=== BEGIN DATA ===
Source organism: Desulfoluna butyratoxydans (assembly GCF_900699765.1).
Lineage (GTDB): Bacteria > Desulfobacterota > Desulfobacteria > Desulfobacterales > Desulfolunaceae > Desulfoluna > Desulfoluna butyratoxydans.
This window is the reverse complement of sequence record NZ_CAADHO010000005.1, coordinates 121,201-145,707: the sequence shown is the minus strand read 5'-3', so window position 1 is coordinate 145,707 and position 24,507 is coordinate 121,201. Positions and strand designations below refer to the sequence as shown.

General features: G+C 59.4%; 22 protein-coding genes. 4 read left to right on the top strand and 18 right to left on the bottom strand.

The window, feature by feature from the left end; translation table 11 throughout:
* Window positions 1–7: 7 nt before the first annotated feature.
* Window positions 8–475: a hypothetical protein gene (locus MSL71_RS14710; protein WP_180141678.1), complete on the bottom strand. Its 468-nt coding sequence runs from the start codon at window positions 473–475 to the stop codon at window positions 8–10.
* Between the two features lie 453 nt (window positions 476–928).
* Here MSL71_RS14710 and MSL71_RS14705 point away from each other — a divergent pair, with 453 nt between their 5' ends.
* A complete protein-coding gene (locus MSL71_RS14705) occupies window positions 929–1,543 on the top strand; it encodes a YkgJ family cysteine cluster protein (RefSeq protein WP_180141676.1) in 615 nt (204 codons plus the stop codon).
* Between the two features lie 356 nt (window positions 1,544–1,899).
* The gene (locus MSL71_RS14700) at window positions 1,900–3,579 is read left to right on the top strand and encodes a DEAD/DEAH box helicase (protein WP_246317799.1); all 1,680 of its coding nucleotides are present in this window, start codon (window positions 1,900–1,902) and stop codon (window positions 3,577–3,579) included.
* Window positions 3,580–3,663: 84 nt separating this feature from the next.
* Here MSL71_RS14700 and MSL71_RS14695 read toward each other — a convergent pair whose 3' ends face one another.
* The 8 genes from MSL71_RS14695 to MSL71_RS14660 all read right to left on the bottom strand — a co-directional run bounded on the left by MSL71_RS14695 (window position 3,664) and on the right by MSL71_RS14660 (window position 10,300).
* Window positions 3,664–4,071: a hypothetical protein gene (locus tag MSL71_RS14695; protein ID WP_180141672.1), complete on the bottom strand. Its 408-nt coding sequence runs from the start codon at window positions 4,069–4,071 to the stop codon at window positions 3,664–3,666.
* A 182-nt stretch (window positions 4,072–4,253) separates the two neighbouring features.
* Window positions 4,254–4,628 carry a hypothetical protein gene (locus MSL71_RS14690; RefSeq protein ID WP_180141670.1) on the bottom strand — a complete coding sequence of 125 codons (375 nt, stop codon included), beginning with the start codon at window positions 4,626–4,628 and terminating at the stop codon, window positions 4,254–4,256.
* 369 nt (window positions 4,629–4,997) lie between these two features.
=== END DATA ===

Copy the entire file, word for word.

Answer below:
Source organism: Desulfoluna butyratoxydans (assembly GCF_900699765.1).
Lineage (GTDB): Bacteria > Desulfobacterota > Desulfobacteria > Desulfobacterales > Desulfolunaceae > Desulfoluna > Desulfoluna butyratoxydans.
This window is the reverse complement of sequence record NZ_CAADHO010000005.1, coordinates 121,201-145,707: the sequence shown is the minus strand read 5'-3', so window position 1 is coordinate 145,707 and position 24,507 is coordinate 121,201. Positions and strand designations below refer to the sequence as shown.

General features: G+C 59.4%; 22 protein-coding genes. 4 read left to right on the top strand and 18 right to left on the bottom strand.

The window, feature by feature from the left end; translation table 11 throughout:
* Window positions 1–7: 7 nt before the first annotated feature.
* Window positions 8–475: a hypothetical protein gene (locus MSL71_RS14710; protein WP_180141678.1), complete on the bottom strand. Its 468-nt coding sequence runs from the start codon at window positions 473–475 to the stop codon at window positions 8–10.
* Between the two features lie 453 nt (window positions 476–928).
* Here MSL71_RS14710 and MSL71_RS14705 point away from each other — a divergent pair, with 453 nt between their 5' ends.
* A complete protein-coding gene (locus MSL71_RS14705) occupies window positions 929–1,543 on the top strand; it encodes a YkgJ family cysteine cluster protein (RefSeq protein WP_180141676.1) in 615 nt (204 codons plus the stop codon).
* Between the two features lie 356 nt (window positions 1,544–1,899).
* The gene (locus MSL71_RS14700) at window positions 1,900–3,579 is read left to right on the top strand and encodes a DEAD/DEAH box helicase (protein WP_246317799.1); all 1,680 of its coding nucleotides are present in this window, start codon (window positions 1,900–1,902) and stop codon (window positions 3,577–3,579) included.
* Window positions 3,580–3,663: 84 nt separating this feature from the next.
* Here MSL71_RS14700 and MSL71_RS14695 read toward each other — a convergent pair whose 3' ends face one another.
* The 8 genes from MSL71_RS14695 to MSL71_RS14660 all read right to left on the bottom strand — a co-directional run bounded on the left by MSL71_RS14695 (window position 3,664) and on the right by MSL71_RS14660 (window position 10,300).
* Window positions 3,664–4,071: a hypothetical protein gene (locus tag MSL71_RS14695; protein ID WP_180141672.1), complete on the bottom strand. Its 408-nt coding sequence runs from the start codon at window positions 4,069–4,071 to the stop codon at window positions 3,664–3,666.
* A 182-nt stretch (window positions 4,072–4,253) separates the two neighbouring features.
* Window positions 4,254–4,628 carry a hypothetical protein gene (locus MSL71_RS14690; RefSeq protein ID WP_180141670.1) on the bottom strand — a complete coding sequence of 125 codons (375 nt, stop codon included), beginning with the start codon at window positions 4,626–4,628 and terminating at the stop codon, window positions 4,254–4,256.
* 369 nt (window positions 4,629–4,997) lie between these two features.